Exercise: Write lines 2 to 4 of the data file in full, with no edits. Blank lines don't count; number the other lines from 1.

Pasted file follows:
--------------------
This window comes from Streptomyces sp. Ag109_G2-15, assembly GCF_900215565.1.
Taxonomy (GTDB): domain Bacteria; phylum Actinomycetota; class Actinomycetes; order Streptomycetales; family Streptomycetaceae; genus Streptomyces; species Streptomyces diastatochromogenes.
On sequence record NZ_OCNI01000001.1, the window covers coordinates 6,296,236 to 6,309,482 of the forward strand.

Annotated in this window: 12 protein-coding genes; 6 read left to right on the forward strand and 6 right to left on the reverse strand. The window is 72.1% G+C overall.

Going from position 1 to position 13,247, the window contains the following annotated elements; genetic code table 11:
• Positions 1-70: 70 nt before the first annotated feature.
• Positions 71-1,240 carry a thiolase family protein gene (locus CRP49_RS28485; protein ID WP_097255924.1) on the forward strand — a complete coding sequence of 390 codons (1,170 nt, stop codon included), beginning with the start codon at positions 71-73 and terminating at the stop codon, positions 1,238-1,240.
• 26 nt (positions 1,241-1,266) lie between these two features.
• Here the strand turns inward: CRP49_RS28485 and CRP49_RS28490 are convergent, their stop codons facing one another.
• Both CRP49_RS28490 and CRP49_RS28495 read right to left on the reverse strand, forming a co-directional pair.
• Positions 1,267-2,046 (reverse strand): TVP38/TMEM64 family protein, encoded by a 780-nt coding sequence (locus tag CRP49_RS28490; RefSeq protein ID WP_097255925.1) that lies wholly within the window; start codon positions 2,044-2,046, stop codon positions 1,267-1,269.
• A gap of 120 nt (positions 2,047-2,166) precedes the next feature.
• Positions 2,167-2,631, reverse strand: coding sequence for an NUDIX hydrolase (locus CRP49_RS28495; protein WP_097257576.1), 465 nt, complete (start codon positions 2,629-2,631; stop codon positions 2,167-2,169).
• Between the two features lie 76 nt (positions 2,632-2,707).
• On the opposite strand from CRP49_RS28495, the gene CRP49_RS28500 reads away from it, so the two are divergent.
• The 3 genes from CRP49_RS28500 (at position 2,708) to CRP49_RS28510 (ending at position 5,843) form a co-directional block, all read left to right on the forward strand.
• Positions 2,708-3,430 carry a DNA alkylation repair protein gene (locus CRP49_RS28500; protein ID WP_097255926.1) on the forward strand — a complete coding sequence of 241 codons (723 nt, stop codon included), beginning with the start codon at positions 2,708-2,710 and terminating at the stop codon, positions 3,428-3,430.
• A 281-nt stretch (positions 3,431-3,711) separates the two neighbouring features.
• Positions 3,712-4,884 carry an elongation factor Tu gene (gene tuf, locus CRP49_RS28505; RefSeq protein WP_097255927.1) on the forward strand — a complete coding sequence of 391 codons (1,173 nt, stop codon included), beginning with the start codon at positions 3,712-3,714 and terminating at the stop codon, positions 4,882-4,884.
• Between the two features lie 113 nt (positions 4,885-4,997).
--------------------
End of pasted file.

Taxonomy (GTDB): domain Bacteria; phylum Actinomycetota; class Actinomycetes; order Streptomycetales; family Streptomycetaceae; genus Streptomyces; species Streptomyces diastatochromogenes.
On sequence record NZ_OCNI01000001.1, the window covers coordinates 6,296,236 to 6,309,482 of the forward strand.

Annotated in this window: 12 protein-coding genes; 6 read left to right on the forward strand and 6 right to left on the reverse strand. The window is 72.1% G+C overall.